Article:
Sun Java System Directory Server Enterprise Edition 6.3 Deployment Planning Guide

Hardware Sizing For Directory Proxy Server

Directory Proxy Server runs as a multithreaded Java program, and is built to scale across multiple processors. In general, the more processing power available the better, though you might find that in practice adding memory, faster disks, or faster network connections can enhance performance more than additional processors.

Configuring Virtual Memory

Directory Proxy Server uses memory mainly to hold information that is being processed. Complex aggregations for processing some virtual directory requests against multiple data sources may temporarily use extra memory. If one of your data sources is an LDIF file, Directory Proxy Server constructs a representation of that data source in memory. However, unless you use large LDIF data sources, not a recommended deployment practice, a couple gigabytes of memory devoted to Directory Proxy Server should suffice. You might want to increase the Java virtual machine heap size when starting Directory Proxy Server if enough memory is available. For example, to set the Java virtual machine heap size to 1000 megabytes, use the following command.

$ dpadm set-flags instance-path jvm-args="-Xmx1000M -Xms1000M -XX:NewRatio=1"

This command uses the -XX:NewRatio option, which is specific to the Sun Java virtual machine. The default heap size is 250 megabytes.

Configuring Worker Threads and Backend Connections

Directory Proxy Server allows you to configure how many threads the server maintains to process requests. You configure this using the server property number-of-worker-threads, described in number-of-worker-threads(5dpconf). As a rule of thumb, try setting this number to 50 threads plus 20 threads for each data source used. To gauge whether the number is sufficient, monitor the status of the Directory Proxy Server work queue on cn=Work Queue,cn=System Resource,cn=instance-path,cn=Application System,cn=DPS6.0,cn=Installed Product,cn=monitor. If you find that the operationalStatus for the work queue is STRESSED, this can mean thread-starved connection handlers are unable to handle new client requests. Increasing number-of-worker-threads may help if more system resources are available for Directory Proxy Server.

The number of worker threads should also be appropriate for the number of backend connections. If there are too many worker threads for the number of backend connections, incoming connections are accepted but cannot be transmitted to the backend connections. Such a situation is generally problematic for client applications.

To determine whether this situation has arisen, check the log files for error messages of the following type: "Unable to get backend connections". Alternatively, look at the cn=monitor entry for load balancing. If the totalBindConnectionsRefused attribute in that entry is not null, the proxy was unable to process certain operations because there were not enough backend connections. To solve this issue, increase the maximum number of backend connections. You can configure the number of backend connections for each data source by using the num-bind-limit, num-read-limit and num-write-limit properties of the data source. If you have already reached the limit for backend connections, reduce the number of worker threads.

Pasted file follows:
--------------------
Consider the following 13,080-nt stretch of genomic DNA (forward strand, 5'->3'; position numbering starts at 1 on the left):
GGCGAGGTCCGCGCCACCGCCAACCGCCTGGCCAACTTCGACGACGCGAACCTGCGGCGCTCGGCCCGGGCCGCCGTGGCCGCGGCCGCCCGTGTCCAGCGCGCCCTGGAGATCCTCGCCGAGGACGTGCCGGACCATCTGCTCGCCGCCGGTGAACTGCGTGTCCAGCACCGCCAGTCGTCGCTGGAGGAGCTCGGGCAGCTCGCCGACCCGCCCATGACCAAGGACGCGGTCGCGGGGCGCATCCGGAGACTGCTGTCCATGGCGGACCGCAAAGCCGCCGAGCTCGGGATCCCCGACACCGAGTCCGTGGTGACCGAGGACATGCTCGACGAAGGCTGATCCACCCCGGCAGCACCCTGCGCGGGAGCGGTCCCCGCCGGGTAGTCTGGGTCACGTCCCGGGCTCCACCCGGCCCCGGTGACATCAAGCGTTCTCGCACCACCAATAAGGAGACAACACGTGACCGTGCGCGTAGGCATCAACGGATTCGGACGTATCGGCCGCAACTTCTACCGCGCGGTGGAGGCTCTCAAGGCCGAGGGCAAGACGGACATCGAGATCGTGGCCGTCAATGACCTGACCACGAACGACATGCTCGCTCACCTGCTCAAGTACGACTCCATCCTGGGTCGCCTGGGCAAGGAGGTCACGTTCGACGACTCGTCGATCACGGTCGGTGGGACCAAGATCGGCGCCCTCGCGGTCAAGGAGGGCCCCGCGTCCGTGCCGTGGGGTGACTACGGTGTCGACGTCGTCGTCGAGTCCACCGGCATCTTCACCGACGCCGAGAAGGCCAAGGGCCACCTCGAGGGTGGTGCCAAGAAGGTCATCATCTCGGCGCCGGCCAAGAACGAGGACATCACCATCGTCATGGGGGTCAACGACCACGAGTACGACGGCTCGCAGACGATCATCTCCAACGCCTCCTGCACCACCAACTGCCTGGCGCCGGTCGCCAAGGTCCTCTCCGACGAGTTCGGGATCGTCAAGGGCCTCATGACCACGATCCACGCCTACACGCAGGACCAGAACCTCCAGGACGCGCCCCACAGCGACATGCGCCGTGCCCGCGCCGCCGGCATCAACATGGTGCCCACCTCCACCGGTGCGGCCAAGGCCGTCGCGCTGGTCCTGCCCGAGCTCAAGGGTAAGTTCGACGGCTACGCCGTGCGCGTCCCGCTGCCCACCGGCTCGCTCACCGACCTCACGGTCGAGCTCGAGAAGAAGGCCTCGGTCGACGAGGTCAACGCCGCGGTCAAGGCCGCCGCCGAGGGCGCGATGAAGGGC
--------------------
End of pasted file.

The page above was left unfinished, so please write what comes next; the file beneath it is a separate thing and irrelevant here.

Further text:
If there are not enough worker threads for the number of backend connections, so much work can pile up in the server's queue that no new connections can be handled. Client connections can then be refused at the TCP/IP level, with no LDAP error returned. To determine if this situation has arisen, look at the statistics in the cn=monitor entry for the work queue. In particular, readConnectionsRefused and writeConnectionsRefused should remain low. Also, the value of the maxNormalPriorityPeak attribute should remain low.

Disk Space for Directory Proxy Server

By default Directory Proxy Server requires up to one gigabyte of local disk space for access logging, and another gigabyte of local disk space for errors logging. Given the quantity of access log messages Directory Proxy Server writes when handling client application requests, logging can be a performance bottleneck. Typically, however, you must leave logging on in a production environment. For best performance therefore put Directory Proxy Server logs on a fast, dedicated disk subsystem. See Configuring Directory Proxy Server Logs in Sun Java System Directory Server Enterprise Edition 6.3 Administration Guide for instructions on adjusting log settings.

Network Connections for Directory Proxy Server

Directory Proxy Server is a network-intensive application. For each client application request, Directory Proxy Server may send multiple operations to different data sources. Make sure the network connections between Directory Proxy Server and your data sources are fast, with plenty of bandwidth and low latency. Also make sure the connections between Directory Proxy Server and client applications can handle the amount of traffic you expect.